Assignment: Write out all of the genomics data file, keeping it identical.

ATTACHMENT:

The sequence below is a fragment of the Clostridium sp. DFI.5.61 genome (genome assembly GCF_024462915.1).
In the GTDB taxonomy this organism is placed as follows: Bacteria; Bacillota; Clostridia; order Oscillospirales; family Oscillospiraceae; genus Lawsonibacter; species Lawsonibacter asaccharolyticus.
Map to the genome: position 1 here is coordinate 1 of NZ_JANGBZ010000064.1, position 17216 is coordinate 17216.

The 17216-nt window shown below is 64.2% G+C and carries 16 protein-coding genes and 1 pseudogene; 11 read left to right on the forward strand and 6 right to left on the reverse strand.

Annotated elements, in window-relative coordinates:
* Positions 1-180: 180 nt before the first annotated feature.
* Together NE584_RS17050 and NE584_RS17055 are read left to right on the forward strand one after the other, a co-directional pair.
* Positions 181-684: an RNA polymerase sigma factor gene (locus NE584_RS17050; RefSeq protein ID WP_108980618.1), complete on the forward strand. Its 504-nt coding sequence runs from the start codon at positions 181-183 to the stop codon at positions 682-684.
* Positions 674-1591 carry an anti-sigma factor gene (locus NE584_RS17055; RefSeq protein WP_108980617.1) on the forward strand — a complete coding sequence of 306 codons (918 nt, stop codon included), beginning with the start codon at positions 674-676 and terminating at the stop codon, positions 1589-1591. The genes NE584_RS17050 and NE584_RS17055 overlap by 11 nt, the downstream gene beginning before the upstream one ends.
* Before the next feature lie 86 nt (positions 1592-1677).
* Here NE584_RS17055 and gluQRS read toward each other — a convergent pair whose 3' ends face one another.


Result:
The sequence below is a fragment of the Clostridium sp. DFI.5.61 genome (genome assembly GCF_024462915.1).
In the GTDB taxonomy this organism is placed as follows: Bacteria; Bacillota; Clostridia; order Oscillospirales; family Oscillospiraceae; genus Lawsonibacter; species Lawsonibacter asaccharolyticus.
Map to the genome: position 1 here is coordinate 1 of NZ_JANGBZ010000064.1, position 17216 is coordinate 17216.

The 17216-nt window shown below is 64.2% G+C and carries 16 protein-coding genes and 1 pseudogene; 11 read left to right on the forward strand and 6 right to left on the reverse strand.

Annotated elements, in window-relative coordinates:
* Positions 1-180: 180 nt before the first annotated feature.
* Together NE584_RS17050 and NE584_RS17055 are read left to right on the forward strand one after the other, a co-directional pair.
* Positions 181-684: an RNA polymerase sigma factor gene (locus NE584_RS17050; RefSeq protein ID WP_108980618.1), complete on the forward strand. Its 504-nt coding sequence runs from the start codon at positions 181-183 to the stop codon at positions 682-684.
* Positions 674-1591 carry an anti-sigma factor gene (locus NE584_RS17055; RefSeq protein WP_108980617.1) on the forward strand — a complete coding sequence of 306 codons (918 nt, stop codon included), beginning with the start codon at positions 674-676 and terminating at the stop codon, positions 1589-1591. The genes NE584_RS17050 and NE584_RS17055 overlap by 11 nt, the downstream gene beginning before the upstream one ends.
* Before the next feature lie 86 nt (positions 1592-1677).
* Here NE584_RS17055 and gluQRS read toward each other — a convergent pair whose 3' ends face one another.